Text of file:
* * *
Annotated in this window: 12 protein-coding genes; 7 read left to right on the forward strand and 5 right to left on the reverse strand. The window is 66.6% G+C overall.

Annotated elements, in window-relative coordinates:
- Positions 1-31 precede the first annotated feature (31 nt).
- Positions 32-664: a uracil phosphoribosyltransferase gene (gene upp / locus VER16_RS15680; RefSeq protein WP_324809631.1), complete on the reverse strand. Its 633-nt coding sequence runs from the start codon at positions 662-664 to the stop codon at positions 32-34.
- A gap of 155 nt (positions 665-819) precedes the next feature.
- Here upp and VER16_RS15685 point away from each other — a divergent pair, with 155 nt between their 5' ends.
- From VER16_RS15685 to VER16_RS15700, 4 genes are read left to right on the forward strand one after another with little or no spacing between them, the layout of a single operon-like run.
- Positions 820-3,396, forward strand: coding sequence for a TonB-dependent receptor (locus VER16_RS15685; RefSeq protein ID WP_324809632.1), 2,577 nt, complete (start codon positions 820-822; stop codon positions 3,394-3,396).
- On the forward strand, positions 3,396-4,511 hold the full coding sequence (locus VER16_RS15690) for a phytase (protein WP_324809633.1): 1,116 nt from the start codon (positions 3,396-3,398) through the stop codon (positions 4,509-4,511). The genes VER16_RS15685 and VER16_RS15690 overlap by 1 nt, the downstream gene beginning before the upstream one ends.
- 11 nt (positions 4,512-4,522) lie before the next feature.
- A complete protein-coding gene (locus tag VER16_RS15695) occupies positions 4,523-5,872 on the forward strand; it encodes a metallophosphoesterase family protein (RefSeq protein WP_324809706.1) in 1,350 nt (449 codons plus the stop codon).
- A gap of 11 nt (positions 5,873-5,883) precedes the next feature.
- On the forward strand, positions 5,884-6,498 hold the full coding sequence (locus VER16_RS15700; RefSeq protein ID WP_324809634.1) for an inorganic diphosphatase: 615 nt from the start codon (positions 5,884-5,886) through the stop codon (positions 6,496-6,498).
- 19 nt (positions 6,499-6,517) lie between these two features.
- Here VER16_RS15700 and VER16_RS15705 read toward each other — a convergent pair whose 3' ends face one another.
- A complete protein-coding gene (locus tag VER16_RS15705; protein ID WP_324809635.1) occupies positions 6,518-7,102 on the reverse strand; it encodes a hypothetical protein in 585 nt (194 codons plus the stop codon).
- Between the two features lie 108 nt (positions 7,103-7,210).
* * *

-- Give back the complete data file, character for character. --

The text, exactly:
Annotated in this window: 12 protein-coding genes; 7 read left to right on the forward strand and 5 right to left on the reverse strand. The window is 66.6% G+C overall.

Annotated elements, in window-relative coordinates:
- Positions 1-31 precede the first annotated feature (31 nt).
- Positions 32-664: a uracil phosphoribosyltransferase gene (gene upp / locus VER16_RS15680; RefSeq protein WP_324809631.1), complete on the reverse strand. Its 633-nt coding sequence runs from the start codon at positions 662-664 to the stop codon at positions 32-34.
- A gap of 155 nt (positions 665-819) precedes the next feature.
- Here upp and VER16_RS15685 point away from each other — a divergent pair, with 155 nt between their 5' ends.
- From VER16_RS15685 to VER16_RS15700, 4 genes are read left to right on the forward strand one after another with little or no spacing between them, the layout of a single operon-like run.
- Positions 820-3,396, forward strand: coding sequence for a TonB-dependent receptor (locus VER16_RS15685; RefSeq protein ID WP_324809632.1), 2,577 nt, complete (start codon positions 820-822; stop codon positions 3,394-3,396).
- On the forward strand, positions 3,396-4,511 hold the full coding sequence (locus VER16_RS15690) for a phytase (protein WP_324809633.1): 1,116 nt from the start codon (positions 3,396-3,398) through the stop codon (positions 4,509-4,511). The genes VER16_RS15685 and VER16_RS15690 overlap by 1 nt, the downstream gene beginning before the upstream one ends.
- 11 nt (positions 4,512-4,522) lie before the next feature.
- A complete protein-coding gene (locus tag VER16_RS15695) occupies positions 4,523-5,872 on the forward strand; it encodes a metallophosphoesterase family protein (RefSeq protein WP_324809706.1) in 1,350 nt (449 codons plus the stop codon).
- A gap of 11 nt (positions 5,873-5,883) precedes the next feature.
- On the forward strand, positions 5,884-6,498 hold the full coding sequence (locus VER16_RS15700; RefSeq protein ID WP_324809634.1) for an inorganic diphosphatase: 615 nt from the start codon (positions 5,884-5,886) through the stop codon (positions 6,496-6,498).
- 19 nt (positions 6,499-6,517) lie between these two features.
- Here VER16_RS15700 and VER16_RS15705 read toward each other — a convergent pair whose 3' ends face one another.
- A complete protein-coding gene (locus tag VER16_RS15705; protein ID WP_324809635.1) occupies positions 6,518-7,102 on the reverse strand; it encodes a hypothetical protein in 585 nt (194 codons plus the stop codon).
- Between the two features lie 108 nt (positions 7,103-7,210).